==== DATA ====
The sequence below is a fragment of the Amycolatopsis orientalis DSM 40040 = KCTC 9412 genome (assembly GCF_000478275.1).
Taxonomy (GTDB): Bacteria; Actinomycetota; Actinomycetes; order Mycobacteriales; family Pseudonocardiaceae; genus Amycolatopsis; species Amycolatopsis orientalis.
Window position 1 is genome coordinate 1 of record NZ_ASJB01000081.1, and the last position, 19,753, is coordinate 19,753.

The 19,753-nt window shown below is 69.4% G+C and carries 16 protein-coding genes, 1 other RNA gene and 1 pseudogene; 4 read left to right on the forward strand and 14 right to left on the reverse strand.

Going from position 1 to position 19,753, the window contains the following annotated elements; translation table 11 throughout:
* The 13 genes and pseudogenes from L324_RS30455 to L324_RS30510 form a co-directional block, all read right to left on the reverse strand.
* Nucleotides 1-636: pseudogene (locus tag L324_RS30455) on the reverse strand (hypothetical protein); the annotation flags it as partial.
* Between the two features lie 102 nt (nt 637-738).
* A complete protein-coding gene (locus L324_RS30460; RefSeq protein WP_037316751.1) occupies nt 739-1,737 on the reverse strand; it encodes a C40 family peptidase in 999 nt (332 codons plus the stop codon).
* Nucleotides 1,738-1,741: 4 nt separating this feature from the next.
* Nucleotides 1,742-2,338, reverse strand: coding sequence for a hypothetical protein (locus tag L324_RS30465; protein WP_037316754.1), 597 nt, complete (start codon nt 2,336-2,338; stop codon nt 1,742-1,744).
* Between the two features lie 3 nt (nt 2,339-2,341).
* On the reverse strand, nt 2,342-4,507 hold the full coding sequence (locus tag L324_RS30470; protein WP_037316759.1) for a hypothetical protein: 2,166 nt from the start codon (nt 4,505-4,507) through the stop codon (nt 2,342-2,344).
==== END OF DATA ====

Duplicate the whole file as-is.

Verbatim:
The sequence below is a fragment of the Amycolatopsis orientalis DSM 40040 = KCTC 9412 genome (assembly GCF_000478275.1).
Taxonomy (GTDB): Bacteria; Actinomycetota; Actinomycetes; order Mycobacteriales; family Pseudonocardiaceae; genus Amycolatopsis; species Amycolatopsis orientalis.
Window position 1 is genome coordinate 1 of record NZ_ASJB01000081.1, and the last position, 19,753, is coordinate 19,753.

The 19,753-nt window shown below is 69.4% G+C and carries 16 protein-coding genes, 1 other RNA gene and 1 pseudogene; 4 read left to right on the forward strand and 14 right to left on the reverse strand.

Going from position 1 to position 19,753, the window contains the following annotated elements; translation table 11 throughout:
* The 13 genes and pseudogenes from L324_RS30455 to L324_RS30510 form a co-directional block, all read right to left on the reverse strand.
* Nucleotides 1-636: pseudogene (locus tag L324_RS30455) on the reverse strand (hypothetical protein); the annotation flags it as partial.
* Between the two features lie 102 nt (nt 637-738).
* A complete protein-coding gene (locus L324_RS30460; RefSeq protein WP_037316751.1) occupies nt 739-1,737 on the reverse strand; it encodes a C40 family peptidase in 999 nt (332 codons plus the stop codon).
* Nucleotides 1,738-1,741: 4 nt separating this feature from the next.
* Nucleotides 1,742-2,338, reverse strand: coding sequence for a hypothetical protein (locus tag L324_RS30465; protein WP_037316754.1), 597 nt, complete (start codon nt 2,336-2,338; stop codon nt 1,742-1,744).
* Between the two features lie 3 nt (nt 2,339-2,341).
* On the reverse strand, nt 2,342-4,507 hold the full coding sequence (locus tag L324_RS30470; protein WP_037316759.1) for a hypothetical protein: 2,166 nt from the start codon (nt 4,505-4,507) through the stop codon (nt 2,342-2,344).